Sudan’s clerics voice outrage at violation of mosques
Muslim clerics in Sudan have voiced their outrage at the “violation of the sanctity of mosques” by government forces intent on quelling the national uprising that has raged in the country since December 19 last year.
The commissioner of El Nahud in West Kordofan issued a decree on Thursday, relieving Sheikh El Tayeb Abboud from preaching at the town’s Grand Mosque.
In his Friday sermon a week ago, Sheikh Abboud criticised the practices of unidentified masked men who unlawfully beat and arrest demonstrators in various parts of Sudan.
He described this as illegal in a country governed by the Islamic Sharia law.
The Imam of El Hijra Mosque in Wad Nubawi, Adam Ahmed Yousef, criticised the storming of the mosque by heavily armed security forces on Friday and the firing of tear gas on the delegation of Imam El Sadig El Mahdi and inside the courtyard of the mosque which led to the breathing problems in a number of children, women and the elderly.
Yesterday, Yousef said in his sermon that the mosque of Beit El Mal witnessed similar violations, where the security forces beat the muezzin and imam of the mosque, stormed the mosque wearing shoes (this is considered sacrilege as worshippers must remove their shoes on entering a mosque) and carrying weapons, and detained a number of young people inside the mosque.
He considered this an explicit violation of the sanctity of mosques.
Dr Mahir Mahran, Head of El Salam Mosque in El Ta’if district in eastern Khartoum, said the causes of the popular revolt in the country are widespread corruption and injustice.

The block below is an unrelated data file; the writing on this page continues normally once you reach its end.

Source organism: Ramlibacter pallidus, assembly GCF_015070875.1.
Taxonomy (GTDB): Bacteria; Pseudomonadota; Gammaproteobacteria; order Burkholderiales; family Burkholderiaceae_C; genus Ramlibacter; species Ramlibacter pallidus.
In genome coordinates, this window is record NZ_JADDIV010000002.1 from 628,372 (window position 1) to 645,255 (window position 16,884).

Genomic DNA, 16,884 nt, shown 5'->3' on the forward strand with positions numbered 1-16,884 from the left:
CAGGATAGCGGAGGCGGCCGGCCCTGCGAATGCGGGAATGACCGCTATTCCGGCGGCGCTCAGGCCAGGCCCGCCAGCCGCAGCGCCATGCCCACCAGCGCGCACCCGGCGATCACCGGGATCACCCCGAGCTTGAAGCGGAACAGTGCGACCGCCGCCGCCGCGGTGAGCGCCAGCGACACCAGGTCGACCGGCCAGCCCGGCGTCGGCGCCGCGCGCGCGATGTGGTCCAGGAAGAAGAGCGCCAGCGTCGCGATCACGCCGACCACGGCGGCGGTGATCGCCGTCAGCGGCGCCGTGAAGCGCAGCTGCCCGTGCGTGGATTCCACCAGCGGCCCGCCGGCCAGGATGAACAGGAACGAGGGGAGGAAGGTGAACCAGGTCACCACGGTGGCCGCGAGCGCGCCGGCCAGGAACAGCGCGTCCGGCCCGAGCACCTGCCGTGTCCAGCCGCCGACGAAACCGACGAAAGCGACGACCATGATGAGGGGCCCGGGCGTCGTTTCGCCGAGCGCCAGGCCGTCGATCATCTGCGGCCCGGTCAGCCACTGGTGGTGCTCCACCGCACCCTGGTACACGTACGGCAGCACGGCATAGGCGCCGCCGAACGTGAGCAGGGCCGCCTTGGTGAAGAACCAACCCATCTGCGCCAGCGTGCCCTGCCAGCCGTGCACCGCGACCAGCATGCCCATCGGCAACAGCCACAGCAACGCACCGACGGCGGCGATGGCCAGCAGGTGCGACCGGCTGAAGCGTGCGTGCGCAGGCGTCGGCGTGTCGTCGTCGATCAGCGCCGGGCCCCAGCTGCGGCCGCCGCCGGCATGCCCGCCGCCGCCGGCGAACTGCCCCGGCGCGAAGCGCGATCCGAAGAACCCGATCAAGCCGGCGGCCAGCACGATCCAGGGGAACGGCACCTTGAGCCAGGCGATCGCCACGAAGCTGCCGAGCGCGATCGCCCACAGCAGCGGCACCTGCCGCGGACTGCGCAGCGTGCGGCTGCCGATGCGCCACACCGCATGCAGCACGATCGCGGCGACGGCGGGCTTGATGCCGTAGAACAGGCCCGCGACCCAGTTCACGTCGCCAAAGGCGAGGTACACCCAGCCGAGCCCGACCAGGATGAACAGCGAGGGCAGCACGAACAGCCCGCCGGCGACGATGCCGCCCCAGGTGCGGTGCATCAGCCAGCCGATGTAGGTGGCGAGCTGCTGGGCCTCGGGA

He warned in Friday sermon of the grave consequences of the injustice on the Day of Resurrection, pointing out to the spread of corruption in the country, wondering about the fate of 23 billion Saudi Riyals recently granted to Sudan by the Kingdom of Saudi Arabia.
He criticised the government's approach in dealing with the aggressors of public money and covering up for them.
On 19 December 2018, rising bread and fuel prices sparked protests in Atbara in North-Eastern Sudan. In less than a week’s time, the anti-government protests spread across the entire country and were answered with brutal violence by the Sudanese security forces. Multiple sources have confirmed that tear gas and live ammunition is being used against demonstrators. Human Rights Watch reported that Sudanese activists estimate atleast 50 people have been killed since the start of the protests.
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